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Navigating Social Media


Without my parents' knowledge, I downloaded Instagram at the age of eight. Eight. 

People are usually horrified when I tell them this. But as the youngest child with siblings significantly older than me, I longed to have access to the internet that they had. So, as a second grader with an iPod, I set up my first Instagram account and I’ve had it ever since. 

I learned from a very young age how easy it is to curate your image online. From second to fifth grade, I matured rapidly, and over time, I adopted an online presence and an Instagram following far beyond what a middle schooler should have.

It is extremely embarrassing to admit the grasp that my Instagram presence still has on me ten years later. It’s curated to look effortless, but I allow it all to be a much more draining aspect of my life than it needs to be. 

I find Instagram to be the most difficult social media to navigate; I’ve had TikTok deleted for over two years without a problem, but I have a hard time imagining myself deleting Instagram, especially as I approach college next year. There is no fighting the centrality of social media to our relationships nowadays. 

And beyond just posting on Instagram, I’m completely addicted to consuming the media that’s fed to me on it. It is so perfectly curated to show me exactly what I’ll engage with, and far too often, I waste hours scrolling through absolutely meaningless videos (next time you finish doom scrolling, ask yourself: Did I just learn anything? Can I remember clearly a single piece of media that I just watched? I don’t know about you, but when I do this, my answer is typically no and no).

So how can we navigate our social media use, specifically on apps like Instagram?


  1. Be transparent with yourself about your intentions online.

For the social media accounts that you have, ask yourself what your goals are. 

Do you have Instagram for the sole purpose of keeping up with friends and family? Do you treat it as a digital diary? Is it a platform for your art? A way to showcase your style? Are you looking to monetize off of your content? Do you have it for recipe inspiration?

Setting clear intentions about the reason that you have a social media account can help alleviate unnecessary stress and help you to be more mindful about how you use it.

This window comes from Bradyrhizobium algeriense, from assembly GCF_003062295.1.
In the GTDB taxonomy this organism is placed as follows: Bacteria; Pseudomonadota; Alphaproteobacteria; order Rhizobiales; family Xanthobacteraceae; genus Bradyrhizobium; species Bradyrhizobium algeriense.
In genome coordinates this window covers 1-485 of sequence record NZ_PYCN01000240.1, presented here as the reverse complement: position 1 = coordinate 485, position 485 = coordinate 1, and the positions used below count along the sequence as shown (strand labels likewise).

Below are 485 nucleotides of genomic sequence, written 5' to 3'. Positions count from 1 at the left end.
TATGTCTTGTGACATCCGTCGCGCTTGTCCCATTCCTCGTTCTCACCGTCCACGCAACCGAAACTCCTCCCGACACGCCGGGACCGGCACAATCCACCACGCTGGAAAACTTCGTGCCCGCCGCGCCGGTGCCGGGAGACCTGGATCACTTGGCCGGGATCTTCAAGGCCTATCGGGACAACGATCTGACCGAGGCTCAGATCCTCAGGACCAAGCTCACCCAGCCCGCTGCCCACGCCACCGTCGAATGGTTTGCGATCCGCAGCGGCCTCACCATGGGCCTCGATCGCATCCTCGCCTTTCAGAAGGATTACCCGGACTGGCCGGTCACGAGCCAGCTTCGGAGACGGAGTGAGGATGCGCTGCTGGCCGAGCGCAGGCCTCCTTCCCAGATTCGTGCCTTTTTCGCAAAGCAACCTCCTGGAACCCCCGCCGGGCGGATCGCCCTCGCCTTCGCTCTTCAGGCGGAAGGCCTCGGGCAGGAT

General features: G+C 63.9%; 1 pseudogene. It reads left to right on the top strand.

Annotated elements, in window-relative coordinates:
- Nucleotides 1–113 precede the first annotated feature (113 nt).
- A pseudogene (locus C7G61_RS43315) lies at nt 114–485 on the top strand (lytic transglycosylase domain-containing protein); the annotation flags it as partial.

1. Recognize the way that your social media use makes you feel.

Does it inspire you? Does it motivate you? Does it connect you to your community? Or does it feel draining? Do you find yourself wasting your day on it? Do you tend to put your phone down feeling more insecure than when you first picked it up?

Sometimes, depending on the day, this may vary, but being mindful of how social media makes you feel can help you determine if you need to make a change in the way that you use it.


  1. Pay attention to the content you’re consuming, and perhaps, alter it.

Is what you’re seeing aligned with the intentions for your internet use? 

Remember, the algorithm knows what you’ll engage with - for better or for worse. If you find that you’re being fed content that is a bit too addicting for you, or perhaps content that makes you feel anxious or insecure, there are settings that you can use to block it. I like to press the “not interested” button on my Instagram Explore page, and there are even settings to block posts with keywords that you set.


4.  Take time away!

Social media is incredibly overwhelming. Before, humans never had this kind of access to such abundant content and information. Check your screen time, set boundaries with yourself, and do your best to minimize the time you spend scrolling. Perhaps block certain social media apps in the mornings and evenings and set a specific amount of time you may use these apps each day. I promise, your mental health will thank you!



Ella Wisdom

Grade 12

Bentonville High School

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